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WHO Talks on Innovation and Access

In May 2008, World Health Organization (WHO) member states adopted the Global Strategy and Plan of Action on Public Health, Innovation and Intellectual Property, a move which marked the end of two years of difficult multilateral negotiations.
Two sides of the same coin
It marked a significant milestone in addressing issues of sustainable research and development innovation and access to medicines. While these two issues – on the one hand, driving medical innovation so that it answers the needs of developing countries and on the other, ensuring affordable access to the latest diagnostics, vaccines and medicines – are inextricably linked, it wasn’t until the adoption of the Global Strategy that these issues were looked at as part of the same problem.
The promise of high prices is what drives medical innovation to answer the needs of wealthy markets and disregard more pressing needs in populations that cannot afford it.  At the same time, the need to recoup the costs of R&D through high prices means that those who cannot pay must go without.
For the first time, countries took the lead and spearheaded an initiative that aims to tackle the issues of innovation and access together, at the same time.
Of course, much depends on how the Strategy will be implemented in the years ahead.  But the document represented an historic achievement, as WHO and its member states agree to address the problems of access to medicines and medical innovation and come up with new ways of stimulating drug, diagnostic and vaccine development. Promising mechanisms that allow for the delinking of the costs of research from the price of the final product and provide a pathway for orienting R&D towards priority health needs exist. These now need to be put in practice.
Charting the progress of WHO talks on innovation and access
January 2006: At the WHO Executive Board (EB), Brazil and Kenya put forward a resolution calling on WHO to create a working group to tackle issues of sustainable innovation and access [PDF]; 285 scientists from 51 countries, including five Nobel Prize winners publish an open letter supporting the idea.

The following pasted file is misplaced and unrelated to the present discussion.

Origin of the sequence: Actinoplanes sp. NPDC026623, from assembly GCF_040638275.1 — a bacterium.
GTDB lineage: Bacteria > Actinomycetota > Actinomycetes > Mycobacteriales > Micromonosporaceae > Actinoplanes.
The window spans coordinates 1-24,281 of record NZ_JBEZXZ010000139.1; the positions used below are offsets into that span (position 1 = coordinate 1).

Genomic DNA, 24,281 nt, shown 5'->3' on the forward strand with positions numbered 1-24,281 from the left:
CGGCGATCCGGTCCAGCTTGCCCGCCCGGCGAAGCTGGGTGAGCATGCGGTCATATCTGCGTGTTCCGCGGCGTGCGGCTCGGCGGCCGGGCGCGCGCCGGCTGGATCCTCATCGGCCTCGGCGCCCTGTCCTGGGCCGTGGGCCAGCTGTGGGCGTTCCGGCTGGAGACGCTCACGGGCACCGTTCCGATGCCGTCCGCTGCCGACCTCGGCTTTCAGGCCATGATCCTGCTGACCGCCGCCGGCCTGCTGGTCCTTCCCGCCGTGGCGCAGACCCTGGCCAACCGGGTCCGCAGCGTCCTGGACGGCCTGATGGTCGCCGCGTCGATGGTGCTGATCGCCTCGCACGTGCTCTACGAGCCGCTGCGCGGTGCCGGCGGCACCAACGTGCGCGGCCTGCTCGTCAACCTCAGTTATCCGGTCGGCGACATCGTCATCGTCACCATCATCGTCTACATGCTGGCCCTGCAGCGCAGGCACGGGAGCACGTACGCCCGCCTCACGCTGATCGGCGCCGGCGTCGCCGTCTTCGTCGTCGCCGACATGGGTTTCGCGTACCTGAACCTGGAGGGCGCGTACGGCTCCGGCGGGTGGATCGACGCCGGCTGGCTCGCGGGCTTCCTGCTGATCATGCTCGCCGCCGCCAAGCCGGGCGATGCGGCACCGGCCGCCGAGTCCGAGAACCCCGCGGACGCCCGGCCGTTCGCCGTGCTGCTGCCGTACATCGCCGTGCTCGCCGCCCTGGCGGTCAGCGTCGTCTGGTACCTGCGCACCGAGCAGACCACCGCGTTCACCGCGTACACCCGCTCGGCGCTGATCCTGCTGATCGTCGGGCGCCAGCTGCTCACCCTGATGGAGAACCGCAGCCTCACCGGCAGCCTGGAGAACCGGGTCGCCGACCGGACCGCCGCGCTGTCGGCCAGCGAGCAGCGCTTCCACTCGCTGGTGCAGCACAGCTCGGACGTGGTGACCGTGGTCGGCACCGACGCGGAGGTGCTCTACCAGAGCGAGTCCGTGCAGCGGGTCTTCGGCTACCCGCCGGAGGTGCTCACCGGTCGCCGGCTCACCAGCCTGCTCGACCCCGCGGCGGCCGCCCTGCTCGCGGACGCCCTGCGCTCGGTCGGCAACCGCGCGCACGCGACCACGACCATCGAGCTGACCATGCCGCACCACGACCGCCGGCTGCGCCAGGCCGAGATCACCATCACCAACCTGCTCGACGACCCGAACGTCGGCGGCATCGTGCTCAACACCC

April 2006: After several years of public deliberations, WHO 's Commission on Intellectual Property, Innovation, and Public Health (CIPIH) issues its final report.  It determines that while governments must take responsibility, WHO needed to take the lead, to promote more sustainable funding mechanisms for innovation and to address issues where intellectual property acts as a barrier to access to medicines. MSF releases a statement calling on governments to act on the recommendations of this report.
May 2006: Brazil and Kenya’s proposed resolution is adopted [PDF], leading to the Intergovernmental Working Group on Public Health, Innovation and Intellectual Property (IGWG) being formally established at the 59th World Health Assembly (WHA).  Its mandate is to create a framework and plan of action designed to secure sustainable R&D for the diseases that disproportionately affect developing countries. MSF welcomes the resolution and subsequently participates in public hearings at the end of 2006, November 2007, and May 2008.
May 2008: After two years of intergovernmental negotiations, countries adopt the Global Strategy and Plan of Action on Public Health, Innovation and Intellectual Property at the 61st WHA [PDF]. MSF is encouraged by the adoption of the Global Strategy, and calls for practical but ambitious proposals to ensure progress.  One of the first concrete outcomes of the Global Strategy is the creation of an Expert Working Group on Research and Development Financing (EWG) that would examine new and innovative sources of funding R&D.
May 2010: In place of the EWG, the Consultative Expert Working Group on Research and Development: Financing and Coordination (CEWG) is created at the 63rd WHA, and is due to report back at the 65th WHA in May 2012.

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